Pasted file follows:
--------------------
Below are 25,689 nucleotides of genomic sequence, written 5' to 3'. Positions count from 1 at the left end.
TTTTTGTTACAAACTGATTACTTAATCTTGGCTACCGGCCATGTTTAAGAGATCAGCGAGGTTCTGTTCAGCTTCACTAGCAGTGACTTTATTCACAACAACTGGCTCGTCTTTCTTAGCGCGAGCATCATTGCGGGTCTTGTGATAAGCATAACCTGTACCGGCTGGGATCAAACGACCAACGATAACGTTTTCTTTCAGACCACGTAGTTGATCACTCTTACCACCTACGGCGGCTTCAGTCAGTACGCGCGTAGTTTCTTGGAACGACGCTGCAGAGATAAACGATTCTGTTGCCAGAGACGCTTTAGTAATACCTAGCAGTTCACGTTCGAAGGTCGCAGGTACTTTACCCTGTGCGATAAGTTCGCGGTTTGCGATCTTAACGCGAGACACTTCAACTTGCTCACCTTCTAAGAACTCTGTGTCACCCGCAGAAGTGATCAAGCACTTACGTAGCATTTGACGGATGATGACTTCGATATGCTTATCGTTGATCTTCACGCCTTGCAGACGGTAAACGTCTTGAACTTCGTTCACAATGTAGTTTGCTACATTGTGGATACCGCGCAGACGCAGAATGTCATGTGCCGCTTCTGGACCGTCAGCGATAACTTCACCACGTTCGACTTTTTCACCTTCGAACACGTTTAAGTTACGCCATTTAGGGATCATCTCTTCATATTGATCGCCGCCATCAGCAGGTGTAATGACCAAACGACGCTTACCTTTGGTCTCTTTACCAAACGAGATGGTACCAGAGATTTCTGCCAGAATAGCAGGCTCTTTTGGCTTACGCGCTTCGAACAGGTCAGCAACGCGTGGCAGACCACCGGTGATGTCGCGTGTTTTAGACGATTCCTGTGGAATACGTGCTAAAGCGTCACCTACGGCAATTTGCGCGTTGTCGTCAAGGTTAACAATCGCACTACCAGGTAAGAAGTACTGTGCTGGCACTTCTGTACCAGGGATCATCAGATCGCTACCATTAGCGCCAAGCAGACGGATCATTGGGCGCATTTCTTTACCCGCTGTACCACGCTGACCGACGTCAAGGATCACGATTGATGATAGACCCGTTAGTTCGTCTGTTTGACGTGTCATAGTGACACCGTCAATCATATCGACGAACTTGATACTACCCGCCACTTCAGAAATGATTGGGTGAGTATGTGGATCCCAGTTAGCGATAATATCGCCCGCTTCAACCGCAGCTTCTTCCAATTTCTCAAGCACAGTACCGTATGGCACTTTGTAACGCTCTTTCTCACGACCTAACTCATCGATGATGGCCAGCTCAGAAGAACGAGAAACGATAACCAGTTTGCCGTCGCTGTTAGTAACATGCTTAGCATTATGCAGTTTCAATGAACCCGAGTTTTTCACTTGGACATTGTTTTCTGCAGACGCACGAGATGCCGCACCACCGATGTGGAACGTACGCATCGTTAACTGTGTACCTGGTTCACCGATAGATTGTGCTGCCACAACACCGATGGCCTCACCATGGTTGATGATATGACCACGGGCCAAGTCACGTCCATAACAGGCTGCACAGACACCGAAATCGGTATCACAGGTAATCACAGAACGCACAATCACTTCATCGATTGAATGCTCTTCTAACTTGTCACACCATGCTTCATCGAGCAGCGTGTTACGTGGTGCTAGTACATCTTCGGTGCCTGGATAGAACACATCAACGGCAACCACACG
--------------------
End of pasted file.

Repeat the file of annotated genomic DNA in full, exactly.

Below are 25,689 nucleotides of genomic sequence, written 5' to 3'. Positions count from 1 at the left end.
TTTTTGTTACAAACTGATTACTTAATCTTGGCTACCGGCCATGTTTAAGAGATCAGCGAGGTTCTGTTCAGCTTCACTAGCAGTGACTTTATTCACAACAACTGGCTCGTCTTTCTTAGCGCGAGCATCATTGCGGGTCTTGTGATAAGCATAACCTGTACCGGCTGGGATCAAACGACCAACGATAACGTTTTCTTTCAGACCACGTAGTTGATCACTCTTACCACCTACGGCGGCTTCAGTCAGTACGCGCGTAGTTTCTTGGAACGACGCTGCAGAGATAAACGATTCTGTTGCCAGAGACGCTTTAGTAATACCTAGCAGTTCACGTTCGAAGGTCGCAGGTACTTTACCCTGTGCGATAAGTTCGCGGTTTGCGATCTTAACGCGAGACACTTCAACTTGCTCACCTTCTAAGAACTCTGTGTCACCCGCAGAAGTGATCAAGCACTTACGTAGCATTTGACGGATGATGACTTCGATATGCTTATCGTTGATCTTCACGCCTTGCAGACGGTAAACGTCTTGAACTTCGTTCACAATGTAGTTTGCTACATTGTGGATACCGCGCAGACGCAGAATGTCATGTGCCGCTTCTGGACCGTCAGCGATAACTTCACCACGTTCGACTTTTTCACCTTCGAACACGTTTAAGTTACGCCATTTAGGGATCATCTCTTCATATTGATCGCCGCCATCAGCAGGTGTAATGACCAAACGACGCTTACCTTTGGTCTCTTTACCAAACGAGATGGTACCAGAGATTTCTGCCAGAATAGCAGGCTCTTTTGGCTTACGCGCTTCGAACAGGTCAGCAACGCGTGGCAGACCACCGGTGATGTCGCGTGTTTTAGACGATTCCTGTGGAATACGTGCTAAAGCGTCACCTACGGCAATTTGCGCGTTGTCGTCAAGGTTAACAATCGCACTACCAGGTAAGAAGTACTGTGCTGGCACTTCTGTACCAGGGATCATCAGATCGCTACCATTAGCGCCAAGCAGACGGATCATTGGGCGCATTTCTTTACCCGCTGTACCACGCTGACCGACGTCAAGGATCACGATTGATGATAGACCCGTTAGTTCGTCTGTTTGACGTGTCATAGTGACACCGTCAATCATATCGACGAACTTGATACTACCCGCCACTTCAGAAATGATTGGGTGAGTATGTGGATCCCAGTTAGCGATAATATCGCCCGCTTCAACCGCAGCTTCTTCCAATTTCTCAAGCACAGTACCGTATGGCACTTTGTAACGCTCTTTCTCACGACCTAACTCATCGATGATGGCCAGCTCAGAAGAACGAGAAACGATAACCAGTTTGCCGTCGCTGTTAGTAACATGCTTAGCATTATGCAGTTTCAATGAACCCGAGTTTTTCACTTGGACATTGTTTTCTGCAGACGCACGAGATGCCGCACCACCGATGTGGAACGTACGCATCGTTAACTGTGTACCTGGTTCACCGATAGATTGTGCTGCCACAACACCGATGGCCTCACCATGGTTGATGATATGACCACGGGCCAAGTCACGTCCATAACAGGCTGCACAGACACCGAAATCGGTATCACAGGTAATCACAGAACGCACAATCACTTCATCGATTGAATGCTCTTCTAACTTGTCACACCATGCTTCATCGAGCAGCGTGTTACGTGGTGCTAGTACATCTTCGGTGCCTGGATAGAACACATCAACGGCAACCACACG